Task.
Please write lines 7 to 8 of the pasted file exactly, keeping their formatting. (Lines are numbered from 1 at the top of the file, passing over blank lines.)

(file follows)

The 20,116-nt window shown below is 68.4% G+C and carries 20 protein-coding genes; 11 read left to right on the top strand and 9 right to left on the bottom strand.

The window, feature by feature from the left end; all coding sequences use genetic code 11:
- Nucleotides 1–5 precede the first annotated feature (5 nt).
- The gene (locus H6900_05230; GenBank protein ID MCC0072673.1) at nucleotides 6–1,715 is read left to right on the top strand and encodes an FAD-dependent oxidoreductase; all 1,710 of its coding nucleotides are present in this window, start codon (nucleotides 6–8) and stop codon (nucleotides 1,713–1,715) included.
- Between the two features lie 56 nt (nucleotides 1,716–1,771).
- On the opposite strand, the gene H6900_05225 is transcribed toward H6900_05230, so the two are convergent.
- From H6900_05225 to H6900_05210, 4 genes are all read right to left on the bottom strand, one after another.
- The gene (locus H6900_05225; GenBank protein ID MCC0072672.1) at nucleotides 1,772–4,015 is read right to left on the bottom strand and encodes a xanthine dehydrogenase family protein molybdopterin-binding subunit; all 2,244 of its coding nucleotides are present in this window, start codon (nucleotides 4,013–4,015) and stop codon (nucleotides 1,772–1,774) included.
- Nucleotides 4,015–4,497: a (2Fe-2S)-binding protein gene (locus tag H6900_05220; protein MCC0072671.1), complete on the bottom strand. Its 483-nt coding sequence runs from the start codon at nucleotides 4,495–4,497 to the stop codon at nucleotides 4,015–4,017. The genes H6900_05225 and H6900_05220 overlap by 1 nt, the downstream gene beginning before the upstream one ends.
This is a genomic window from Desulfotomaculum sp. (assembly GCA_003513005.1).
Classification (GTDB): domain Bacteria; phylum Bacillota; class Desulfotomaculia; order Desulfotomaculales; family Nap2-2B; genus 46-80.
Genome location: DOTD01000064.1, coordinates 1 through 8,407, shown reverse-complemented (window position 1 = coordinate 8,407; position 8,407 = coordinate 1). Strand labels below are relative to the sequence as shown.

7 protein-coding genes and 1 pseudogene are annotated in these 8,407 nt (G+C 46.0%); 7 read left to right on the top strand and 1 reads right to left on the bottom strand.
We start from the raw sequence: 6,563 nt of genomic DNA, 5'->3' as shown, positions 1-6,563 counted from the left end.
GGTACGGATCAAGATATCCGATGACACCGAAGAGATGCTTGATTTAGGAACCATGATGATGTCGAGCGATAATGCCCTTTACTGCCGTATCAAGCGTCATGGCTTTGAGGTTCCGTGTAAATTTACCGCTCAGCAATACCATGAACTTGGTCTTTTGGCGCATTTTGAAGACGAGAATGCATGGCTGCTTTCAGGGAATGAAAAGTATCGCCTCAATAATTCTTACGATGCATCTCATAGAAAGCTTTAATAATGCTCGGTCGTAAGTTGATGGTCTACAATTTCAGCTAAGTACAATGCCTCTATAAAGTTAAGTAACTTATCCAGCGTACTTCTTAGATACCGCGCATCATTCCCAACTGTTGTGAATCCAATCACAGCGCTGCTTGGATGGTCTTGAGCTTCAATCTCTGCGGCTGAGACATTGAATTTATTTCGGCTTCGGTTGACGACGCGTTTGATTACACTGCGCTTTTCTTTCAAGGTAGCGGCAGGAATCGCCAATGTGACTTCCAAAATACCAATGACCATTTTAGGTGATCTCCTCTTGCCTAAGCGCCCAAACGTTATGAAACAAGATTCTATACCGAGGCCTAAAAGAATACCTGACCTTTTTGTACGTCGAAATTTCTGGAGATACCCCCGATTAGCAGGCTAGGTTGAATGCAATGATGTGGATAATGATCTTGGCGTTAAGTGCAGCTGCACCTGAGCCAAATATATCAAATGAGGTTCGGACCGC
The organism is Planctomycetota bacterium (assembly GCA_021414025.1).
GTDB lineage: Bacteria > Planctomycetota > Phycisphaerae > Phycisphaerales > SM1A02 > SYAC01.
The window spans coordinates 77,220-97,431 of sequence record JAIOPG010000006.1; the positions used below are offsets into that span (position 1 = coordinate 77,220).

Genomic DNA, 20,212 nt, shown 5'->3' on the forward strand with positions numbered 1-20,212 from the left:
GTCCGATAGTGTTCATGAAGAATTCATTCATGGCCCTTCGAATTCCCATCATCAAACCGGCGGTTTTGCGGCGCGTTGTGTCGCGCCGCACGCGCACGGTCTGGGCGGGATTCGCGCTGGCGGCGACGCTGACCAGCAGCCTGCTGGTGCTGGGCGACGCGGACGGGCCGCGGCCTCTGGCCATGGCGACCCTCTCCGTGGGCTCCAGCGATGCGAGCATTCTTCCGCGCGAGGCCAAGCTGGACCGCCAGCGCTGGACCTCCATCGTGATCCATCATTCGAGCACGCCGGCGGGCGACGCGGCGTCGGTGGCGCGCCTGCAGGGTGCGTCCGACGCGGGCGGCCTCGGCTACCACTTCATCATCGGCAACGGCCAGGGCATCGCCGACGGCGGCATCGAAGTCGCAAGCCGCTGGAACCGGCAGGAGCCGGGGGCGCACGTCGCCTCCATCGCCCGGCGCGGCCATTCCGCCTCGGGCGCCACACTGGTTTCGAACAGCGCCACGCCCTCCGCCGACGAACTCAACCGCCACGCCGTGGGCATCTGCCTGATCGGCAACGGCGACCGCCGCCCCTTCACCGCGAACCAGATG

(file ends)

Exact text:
- From H6900_05225 to H6900_05210, 4 genes are all read right to left on the bottom strand, one after another.
- The gene (locus H6900_05225; GenBank protein ID MCC0072672.1) at nucleotides 1,772–4,015 is read right to left on the bottom strand and encodes a xanthine dehydrogenase family protein molybdopterin-binding subunit; all 2,244 of its coding nucleotides are present in this window, start codon (nucleotides 4,013–4,015) and stop codon (nucleotides 1,772–1,774) included.